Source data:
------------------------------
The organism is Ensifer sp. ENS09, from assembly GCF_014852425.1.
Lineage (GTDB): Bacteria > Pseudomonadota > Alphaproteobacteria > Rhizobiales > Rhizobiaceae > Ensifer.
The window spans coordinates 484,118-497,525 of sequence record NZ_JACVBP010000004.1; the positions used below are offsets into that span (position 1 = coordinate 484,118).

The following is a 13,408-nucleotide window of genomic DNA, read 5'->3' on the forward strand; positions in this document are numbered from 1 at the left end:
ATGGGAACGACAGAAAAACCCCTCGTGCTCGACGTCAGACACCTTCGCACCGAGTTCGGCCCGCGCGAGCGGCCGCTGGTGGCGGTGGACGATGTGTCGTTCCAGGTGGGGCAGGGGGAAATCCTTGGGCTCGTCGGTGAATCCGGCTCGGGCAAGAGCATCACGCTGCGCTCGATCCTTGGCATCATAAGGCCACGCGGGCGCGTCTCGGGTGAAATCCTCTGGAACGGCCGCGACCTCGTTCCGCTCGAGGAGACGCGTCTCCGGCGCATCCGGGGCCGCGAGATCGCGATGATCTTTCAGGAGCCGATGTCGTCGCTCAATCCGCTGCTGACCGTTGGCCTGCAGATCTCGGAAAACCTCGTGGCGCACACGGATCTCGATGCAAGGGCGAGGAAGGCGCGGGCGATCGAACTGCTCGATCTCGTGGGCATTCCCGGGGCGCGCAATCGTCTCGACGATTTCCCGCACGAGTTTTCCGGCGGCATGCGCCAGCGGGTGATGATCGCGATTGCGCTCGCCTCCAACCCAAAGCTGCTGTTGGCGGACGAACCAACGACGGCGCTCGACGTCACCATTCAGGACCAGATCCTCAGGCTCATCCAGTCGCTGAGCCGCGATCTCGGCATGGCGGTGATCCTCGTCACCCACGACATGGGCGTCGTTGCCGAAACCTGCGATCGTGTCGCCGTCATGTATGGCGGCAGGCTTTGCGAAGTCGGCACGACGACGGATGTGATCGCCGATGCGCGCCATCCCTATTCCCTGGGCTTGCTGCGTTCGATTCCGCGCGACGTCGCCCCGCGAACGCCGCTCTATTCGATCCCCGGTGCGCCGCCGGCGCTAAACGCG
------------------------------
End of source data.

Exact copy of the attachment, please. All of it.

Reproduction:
The organism is Ensifer sp. ENS09, from assembly GCF_014852425.1.
Lineage (GTDB): Bacteria > Pseudomonadota > Alphaproteobacteria > Rhizobiales > Rhizobiaceae > Ensifer.
The window spans coordinates 484,118-497,525 of sequence record NZ_JACVBP010000004.1; the positions used below are offsets into that span (position 1 = coordinate 484,118).

The following is a 13,408-nucleotide window of genomic DNA, read 5'->3' on the forward strand; positions in this document are numbered from 1 at the left end:
ATGGGAACGACAGAAAAACCCCTCGTGCTCGACGTCAGACACCTTCGCACCGAGTTCGGCCCGCGCGAGCGGCCGCTGGTGGCGGTGGACGATGTGTCGTTCCAGGTGGGGCAGGGGGAAATCCTTGGGCTCGTCGGTGAATCCGGCTCGGGCAAGAGCATCACGCTGCGCTCGATCCTTGGCATCATAAGGCCACGCGGGCGCGTCTCGGGTGAAATCCTCTGGAACGGCCGCGACCTCGTTCCGCTCGAGGAGACGCGTCTCCGGCGCATCCGGGGCCGCGAGATCGCGATGATCTTTCAGGAGCCGATGTCGTCGCTCAATCCGCTGCTGACCGTTGGCCTGCAGATCTCGGAAAACCTCGTGGCGCACACGGATCTCGATGCAAGGGCGAGGAAGGCGCGGGCGATCGAACTGCTCGATCTCGTGGGCATTCCCGGGGCGCGCAATCGTCTCGACGATTTCCCGCACGAGTTTTCCGGCGGCATGCGCCAGCGGGTGATGATCGCGATTGCGCTCGCCTCCAACCCAAAGCTGCTGTTGGCGGACGAACCAACGACGGCGCTCGACGTCACCATTCAGGACCAGATCCTCAGGCTCATCCAGTCGCTGAGCCGCGATCTCGGCATGGCGGTGATCCTCGTCACCCACGACATGGGCGTCGTTGCCGAAACCTGCGATCGTGTCGCCGTCATGTATGGCGGCAGGCTTTGCGAAGTCGGCACGACGACGGATGTGATCGCCGATGCGCGCCATCCCTATTCCCTGGGCTTGCTGCGTTCGATTCCGCGCGACGTCGCCCCGCGAACGCCGCTCTATTCGATCCCCGGTGCGCCGCCGGCGCTAAACGCG